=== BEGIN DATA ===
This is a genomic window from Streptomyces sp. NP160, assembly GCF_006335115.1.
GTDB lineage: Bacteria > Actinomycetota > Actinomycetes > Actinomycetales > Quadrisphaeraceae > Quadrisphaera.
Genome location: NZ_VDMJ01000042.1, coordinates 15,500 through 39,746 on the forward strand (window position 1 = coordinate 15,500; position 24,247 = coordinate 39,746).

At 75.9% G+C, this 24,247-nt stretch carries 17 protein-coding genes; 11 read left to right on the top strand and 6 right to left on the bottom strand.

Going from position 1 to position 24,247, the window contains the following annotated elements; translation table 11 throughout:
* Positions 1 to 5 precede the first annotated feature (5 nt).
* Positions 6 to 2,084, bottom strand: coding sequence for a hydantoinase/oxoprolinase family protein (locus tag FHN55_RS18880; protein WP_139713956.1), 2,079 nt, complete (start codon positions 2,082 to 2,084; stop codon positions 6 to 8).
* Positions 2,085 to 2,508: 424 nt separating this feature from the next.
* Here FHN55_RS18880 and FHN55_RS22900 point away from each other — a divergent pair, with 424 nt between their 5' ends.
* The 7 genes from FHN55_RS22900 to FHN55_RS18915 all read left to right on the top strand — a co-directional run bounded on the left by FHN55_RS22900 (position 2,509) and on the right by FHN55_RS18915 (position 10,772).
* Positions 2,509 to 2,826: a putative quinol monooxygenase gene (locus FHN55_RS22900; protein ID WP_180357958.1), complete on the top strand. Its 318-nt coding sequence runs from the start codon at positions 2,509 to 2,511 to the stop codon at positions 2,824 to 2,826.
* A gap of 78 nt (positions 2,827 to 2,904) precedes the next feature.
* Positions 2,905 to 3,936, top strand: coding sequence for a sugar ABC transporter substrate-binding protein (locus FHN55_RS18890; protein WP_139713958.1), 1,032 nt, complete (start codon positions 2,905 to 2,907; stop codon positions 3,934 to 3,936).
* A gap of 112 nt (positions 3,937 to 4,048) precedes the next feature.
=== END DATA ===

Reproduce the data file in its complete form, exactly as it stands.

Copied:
This is a genomic window from Streptomyces sp. NP160, assembly GCF_006335115.1.
GTDB lineage: Bacteria > Actinomycetota > Actinomycetes > Actinomycetales > Quadrisphaeraceae > Quadrisphaera.
Genome location: NZ_VDMJ01000042.1, coordinates 15,500 through 39,746 on the forward strand (window position 1 = coordinate 15,500; position 24,247 = coordinate 39,746).

At 75.9% G+C, this 24,247-nt stretch carries 17 protein-coding genes; 11 read left to right on the top strand and 6 right to left on the bottom strand.

Going from position 1 to position 24,247, the window contains the following annotated elements; translation table 11 throughout:
* Positions 1 to 5 precede the first annotated feature (5 nt).
* Positions 6 to 2,084, bottom strand: coding sequence for a hydantoinase/oxoprolinase family protein (locus tag FHN55_RS18880; protein WP_139713956.1), 2,079 nt, complete (start codon positions 2,082 to 2,084; stop codon positions 6 to 8).
* Positions 2,085 to 2,508: 424 nt separating this feature from the next.
* Here FHN55_RS18880 and FHN55_RS22900 point away from each other — a divergent pair, with 424 nt between their 5' ends.
* The 7 genes from FHN55_RS22900 to FHN55_RS18915 all read left to right on the top strand — a co-directional run bounded on the left by FHN55_RS22900 (position 2,509) and on the right by FHN55_RS18915 (position 10,772).
* Positions 2,509 to 2,826: a putative quinol monooxygenase gene (locus FHN55_RS22900; protein ID WP_180357958.1), complete on the top strand. Its 318-nt coding sequence runs from the start codon at positions 2,509 to 2,511 to the stop codon at positions 2,824 to 2,826.
* A gap of 78 nt (positions 2,827 to 2,904) precedes the next feature.
* Positions 2,905 to 3,936, top strand: coding sequence for a sugar ABC transporter substrate-binding protein (locus FHN55_RS18890; protein WP_139713958.1), 1,032 nt, complete (start codon positions 2,905 to 2,907; stop codon positions 3,934 to 3,936).
* A gap of 112 nt (positions 3,937 to 4,048) precedes the next feature.